Does anyone doubt that Cassel’s interception was Jackson’s fault? By itself, that’s fine, because everyone makes mistakes (it’s true: just watch my game predictions sometime). Three aspects of Jackson’s overall play bothered me. One, he appeared to argue with Cassel after the interception. It would have been nice to see him listening and nodding rather than signaling what he thought was the proper route. Two, he couldn’t come up with either of the slant passes thrown his way (yes, I have high expectations, but not unreachable). Three – and here’s the biggie – while trying to block downfield on one play, Jackson a) missed his man and b) didn’t help Maroney up after his run. As far as Jackson went, I was ready – even eager – to be impressed, and I wasn’t.

Questions: If the lightbulb doesn’t turn on for a while, when do you consider replacing it? How can five players new to New England end up with better numbers than Jackson? And shouldn’t rookie Matt Slater get more looks at receiver?

If I didn’t know any better, I’d say I was sounding bitter.

No, the Patriots won’t go undefeated. Too many questions with the offensive line (right now they couldn’t block a high school play) and with new players on defense (Ravens QB Kyle Boller looked like, well, someone a heckuva lot better than Kyle Boller). As with great teams of the past, this squad could stumble early and improve, getting in synch over the second half of the season.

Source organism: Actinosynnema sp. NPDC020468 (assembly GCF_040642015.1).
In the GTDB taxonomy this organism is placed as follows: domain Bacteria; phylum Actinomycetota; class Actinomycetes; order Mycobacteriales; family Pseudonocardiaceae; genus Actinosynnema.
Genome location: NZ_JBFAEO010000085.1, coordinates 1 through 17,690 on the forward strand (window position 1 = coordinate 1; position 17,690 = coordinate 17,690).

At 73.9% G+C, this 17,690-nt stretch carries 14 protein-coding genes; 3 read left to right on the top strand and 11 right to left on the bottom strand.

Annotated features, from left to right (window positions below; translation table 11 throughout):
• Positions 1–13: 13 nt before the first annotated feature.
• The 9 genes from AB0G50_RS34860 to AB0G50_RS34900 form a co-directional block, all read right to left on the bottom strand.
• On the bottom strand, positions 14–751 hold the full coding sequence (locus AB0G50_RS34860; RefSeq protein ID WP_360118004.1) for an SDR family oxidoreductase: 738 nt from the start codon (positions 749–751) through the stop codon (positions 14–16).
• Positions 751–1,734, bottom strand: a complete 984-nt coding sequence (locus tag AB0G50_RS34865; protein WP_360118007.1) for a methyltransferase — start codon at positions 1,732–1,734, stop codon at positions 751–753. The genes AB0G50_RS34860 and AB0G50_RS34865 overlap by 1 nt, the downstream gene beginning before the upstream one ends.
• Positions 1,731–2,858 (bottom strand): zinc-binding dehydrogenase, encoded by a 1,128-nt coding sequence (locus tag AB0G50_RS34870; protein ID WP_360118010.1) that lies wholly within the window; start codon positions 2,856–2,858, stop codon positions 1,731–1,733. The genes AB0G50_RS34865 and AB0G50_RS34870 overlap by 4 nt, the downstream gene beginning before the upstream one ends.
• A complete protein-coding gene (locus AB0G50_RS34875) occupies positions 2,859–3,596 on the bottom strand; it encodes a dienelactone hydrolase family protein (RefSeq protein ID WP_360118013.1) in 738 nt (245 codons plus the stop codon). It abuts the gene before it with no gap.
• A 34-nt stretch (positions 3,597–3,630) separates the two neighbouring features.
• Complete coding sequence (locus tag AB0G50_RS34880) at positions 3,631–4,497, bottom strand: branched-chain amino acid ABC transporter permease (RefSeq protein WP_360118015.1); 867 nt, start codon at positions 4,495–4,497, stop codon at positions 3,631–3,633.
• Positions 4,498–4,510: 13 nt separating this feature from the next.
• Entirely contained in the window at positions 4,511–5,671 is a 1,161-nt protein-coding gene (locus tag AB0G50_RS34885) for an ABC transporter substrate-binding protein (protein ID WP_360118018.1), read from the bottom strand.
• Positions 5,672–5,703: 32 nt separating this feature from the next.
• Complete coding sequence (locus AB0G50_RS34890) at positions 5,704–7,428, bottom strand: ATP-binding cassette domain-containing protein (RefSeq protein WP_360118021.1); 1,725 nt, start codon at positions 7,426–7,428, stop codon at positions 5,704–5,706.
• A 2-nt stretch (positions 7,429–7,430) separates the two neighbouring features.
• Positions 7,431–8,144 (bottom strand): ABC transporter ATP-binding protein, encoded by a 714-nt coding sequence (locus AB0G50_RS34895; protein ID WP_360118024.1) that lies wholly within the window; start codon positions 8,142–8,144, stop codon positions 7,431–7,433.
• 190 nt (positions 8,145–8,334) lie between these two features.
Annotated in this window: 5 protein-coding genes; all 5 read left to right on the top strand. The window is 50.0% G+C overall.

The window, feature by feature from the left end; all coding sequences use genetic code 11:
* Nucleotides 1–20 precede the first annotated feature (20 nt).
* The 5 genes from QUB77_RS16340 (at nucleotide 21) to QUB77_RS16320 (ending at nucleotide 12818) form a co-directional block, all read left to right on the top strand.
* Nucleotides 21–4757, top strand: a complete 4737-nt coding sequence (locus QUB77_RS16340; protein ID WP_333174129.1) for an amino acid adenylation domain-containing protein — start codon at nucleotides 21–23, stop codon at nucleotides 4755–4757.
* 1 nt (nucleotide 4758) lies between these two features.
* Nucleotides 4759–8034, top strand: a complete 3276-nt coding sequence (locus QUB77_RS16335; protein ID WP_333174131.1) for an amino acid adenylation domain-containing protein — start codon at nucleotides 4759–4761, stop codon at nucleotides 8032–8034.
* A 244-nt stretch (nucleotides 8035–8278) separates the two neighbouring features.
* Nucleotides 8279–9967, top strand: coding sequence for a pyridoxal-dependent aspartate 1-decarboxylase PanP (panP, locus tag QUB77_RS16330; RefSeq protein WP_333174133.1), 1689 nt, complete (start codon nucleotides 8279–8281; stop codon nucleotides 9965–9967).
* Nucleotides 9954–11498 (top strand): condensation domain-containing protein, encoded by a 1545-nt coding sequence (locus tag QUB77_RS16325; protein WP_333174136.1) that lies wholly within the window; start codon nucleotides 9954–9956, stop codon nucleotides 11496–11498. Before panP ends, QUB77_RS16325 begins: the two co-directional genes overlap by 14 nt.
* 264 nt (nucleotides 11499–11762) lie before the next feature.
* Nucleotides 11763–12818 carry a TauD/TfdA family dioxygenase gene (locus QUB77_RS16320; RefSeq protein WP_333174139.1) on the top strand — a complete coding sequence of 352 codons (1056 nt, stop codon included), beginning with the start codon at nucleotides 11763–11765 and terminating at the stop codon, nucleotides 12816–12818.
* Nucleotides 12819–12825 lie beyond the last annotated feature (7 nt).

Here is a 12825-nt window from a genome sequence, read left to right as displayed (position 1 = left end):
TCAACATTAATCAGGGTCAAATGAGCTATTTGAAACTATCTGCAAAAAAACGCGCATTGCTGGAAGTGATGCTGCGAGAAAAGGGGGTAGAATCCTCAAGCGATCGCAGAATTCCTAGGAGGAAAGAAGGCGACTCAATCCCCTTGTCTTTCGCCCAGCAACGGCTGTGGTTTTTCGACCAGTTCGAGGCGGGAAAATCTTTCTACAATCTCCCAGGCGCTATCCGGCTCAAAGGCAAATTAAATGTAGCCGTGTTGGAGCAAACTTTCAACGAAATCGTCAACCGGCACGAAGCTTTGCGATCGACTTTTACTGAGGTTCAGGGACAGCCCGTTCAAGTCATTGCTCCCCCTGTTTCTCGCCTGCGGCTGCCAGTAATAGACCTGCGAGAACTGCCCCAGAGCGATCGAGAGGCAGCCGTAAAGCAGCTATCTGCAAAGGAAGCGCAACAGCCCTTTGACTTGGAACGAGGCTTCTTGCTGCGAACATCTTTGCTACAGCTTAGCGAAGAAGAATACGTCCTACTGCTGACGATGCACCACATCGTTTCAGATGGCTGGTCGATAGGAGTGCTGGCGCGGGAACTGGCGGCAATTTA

Questions: Why, in the name of Alka-Seltzer and personal well-being, would any Patriots fan want them to go undefeated? In 2007, did you enjoy hearing from Mercury Morris before every game? Was it fun to have national announcers openly rooting for each week’s underdog opponent? Do you miss the accompanying nausea of last year’s Eagles and Ravens games?

As my two-year-old nephew Evan likes to say, “Ahh … no.”

Let’s take this season as it comes, one scrimmage at a time, one game at a time, and eventually, one win at a time. The 2008 Patriots roster will contain the most talented group of athletes on the squad in years. I don’t think anyone doubts the potential of this season; it begins to unfold now, during the scrimmages.

Any questions?